Cops and Robbers in 1965 England was still a kind of Ealing comedy: crimes rarely involved firearms. The denizens of F-wing were losers in a game they had been playing against the cops. In queues for exercise, the constant questions were 'What you in for, mate?', followed by 'What you reckon you'll get?' When Freddie and I responded with 'Suspicion of drug possession' and 'We're innocent, we'll get off' they would burst into laughter, offering: 'Listen, mate, they wouldn't have you in here if they had any intention of letting you off. You're living in dreamland, you are.
On first impressions, John seemed more cynical and brash than the others, Ringo the most endearing, Paul was cute, and George, with velvet brown eyes and dark chestnut hair, was the best-looking man I'd ever seen. At the break for lunch I found myself sitting next to him, whether by accident or design I have never been sure. We were both shy and spoke hardly a word to each other, but being close to him was electrifying.
It was as easy as breathing to go and have tea near the place where Jane Austen had so wittily scribbled and so painfully died. One of the things that causes some critics to marvel at Miss Austen is the laconic way in which, as a daughter of the epoch that saw the Napoleonic Wars, she contrives like a Greek dramatist to keep it off the stage while she concentrates on the human factor. I think this comes close to affectation on the part of some of her admirers. Captain Frederick Wentworth in, for example, is partly of interest to the female sex because of the 'prize' loot he has extracted from his encounters with Bonaparte's navy. Still, as one born after Hiroshima I can testify that a small Hampshire township, however large the number of names of the fallen on its village-green war memorial, is more than a world away from any unpleasantness on the European mainland or the high or narrow seas that lie between. (I used to love the detail that Hampshire's 'New Forest' is so called because it was only planted for the hunt in the late eleventh century.) I remember watching with my father and brother through the fence of Stanstead House, the Sussex mansion of the Earl of Bessborough, one evening in the early 1960s, and seeing an immense golden meadow carpeted entirely by grazing rabbits. I'll never keep that quiet, or be that still, again. This was around the time of countrywide protest against the introduction of a horrible laboratory-confected disease, named 'myxomatosis,' into the warrens of old England to keep down the number of nibbling rodents. Richard Adams's lapine masterpiece is the remarkable work that it is, not merely because it evokes the world of hedgerows and chalk-downs and streams and spinneys better than anything since, but because it is only really possible to imagine gassing and massacre and organized cruelty on this ancient and green and gently rounded landscape if it is organized and carried out against herbivores.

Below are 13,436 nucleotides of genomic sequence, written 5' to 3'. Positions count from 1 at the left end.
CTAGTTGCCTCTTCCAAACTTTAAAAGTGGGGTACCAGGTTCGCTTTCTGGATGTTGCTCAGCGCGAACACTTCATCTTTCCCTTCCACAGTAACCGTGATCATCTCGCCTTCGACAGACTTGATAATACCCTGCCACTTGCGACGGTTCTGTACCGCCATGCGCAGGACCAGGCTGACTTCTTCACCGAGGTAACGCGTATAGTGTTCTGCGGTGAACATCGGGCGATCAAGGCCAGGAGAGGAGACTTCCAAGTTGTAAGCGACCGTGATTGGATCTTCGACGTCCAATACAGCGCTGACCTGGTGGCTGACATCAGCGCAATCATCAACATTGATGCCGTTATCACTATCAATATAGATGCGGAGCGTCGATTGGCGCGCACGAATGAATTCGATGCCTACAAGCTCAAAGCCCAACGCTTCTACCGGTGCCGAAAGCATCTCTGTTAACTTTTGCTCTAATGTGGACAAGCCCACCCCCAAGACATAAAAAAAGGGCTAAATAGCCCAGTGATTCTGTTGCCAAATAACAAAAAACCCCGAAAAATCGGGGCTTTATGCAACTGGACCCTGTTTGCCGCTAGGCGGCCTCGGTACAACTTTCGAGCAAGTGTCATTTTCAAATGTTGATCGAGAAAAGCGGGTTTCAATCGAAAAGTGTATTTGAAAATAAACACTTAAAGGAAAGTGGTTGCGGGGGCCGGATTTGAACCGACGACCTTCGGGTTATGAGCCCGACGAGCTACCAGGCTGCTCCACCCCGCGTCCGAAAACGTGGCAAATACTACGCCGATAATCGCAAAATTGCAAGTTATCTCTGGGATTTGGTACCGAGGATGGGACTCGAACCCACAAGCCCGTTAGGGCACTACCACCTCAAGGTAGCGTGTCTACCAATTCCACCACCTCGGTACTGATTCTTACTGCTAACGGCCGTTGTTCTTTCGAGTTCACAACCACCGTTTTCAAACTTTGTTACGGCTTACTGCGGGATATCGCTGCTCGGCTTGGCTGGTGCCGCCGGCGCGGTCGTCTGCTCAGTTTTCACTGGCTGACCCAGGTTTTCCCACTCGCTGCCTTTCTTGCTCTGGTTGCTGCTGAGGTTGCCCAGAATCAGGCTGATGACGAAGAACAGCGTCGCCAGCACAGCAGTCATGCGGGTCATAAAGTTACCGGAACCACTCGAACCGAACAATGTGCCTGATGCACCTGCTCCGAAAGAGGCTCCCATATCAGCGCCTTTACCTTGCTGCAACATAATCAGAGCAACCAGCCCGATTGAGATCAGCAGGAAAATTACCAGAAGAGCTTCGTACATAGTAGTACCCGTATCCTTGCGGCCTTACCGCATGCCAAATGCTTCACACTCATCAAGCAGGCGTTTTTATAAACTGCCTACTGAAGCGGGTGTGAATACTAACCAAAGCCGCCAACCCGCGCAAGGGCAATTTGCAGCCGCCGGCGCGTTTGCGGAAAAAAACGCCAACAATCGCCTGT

.. TV was entertainment of the last resort. There was nothing on during the day in the summer other than game shows and soap operas. Besides, a TV-watching child was considered available for chores: take out the trash, clean your room, pick up that mess, fold those towels, mow the lawn.. The list was endless. We all became adept at chore-avoidance. Staying out of sight was a reliable strategy. Drawing or painting was another: to my mother, making art trumped making beds. A third choir-avoidance technique was to read. A kid with his or her nose in a book is a kid who is not fighting, yelling, throwing, breaking things, bleeding, whining, or otherwise creating a Mom-size headache. Reading a book was almost like being invisible - a good thing for all concerned.
So exiled have even basic questions of freedom become from the political vocabulary that they sound musty and ridiculous, and vulnerable to the ultimate badge of shame-'That's so 60's!'-the entire decade having been mocked so effectively that social protest seems outlandish and 'so last century,' just another style excess like love beads and Nehru jackets. No, rebellion won't pose a problem for this social order.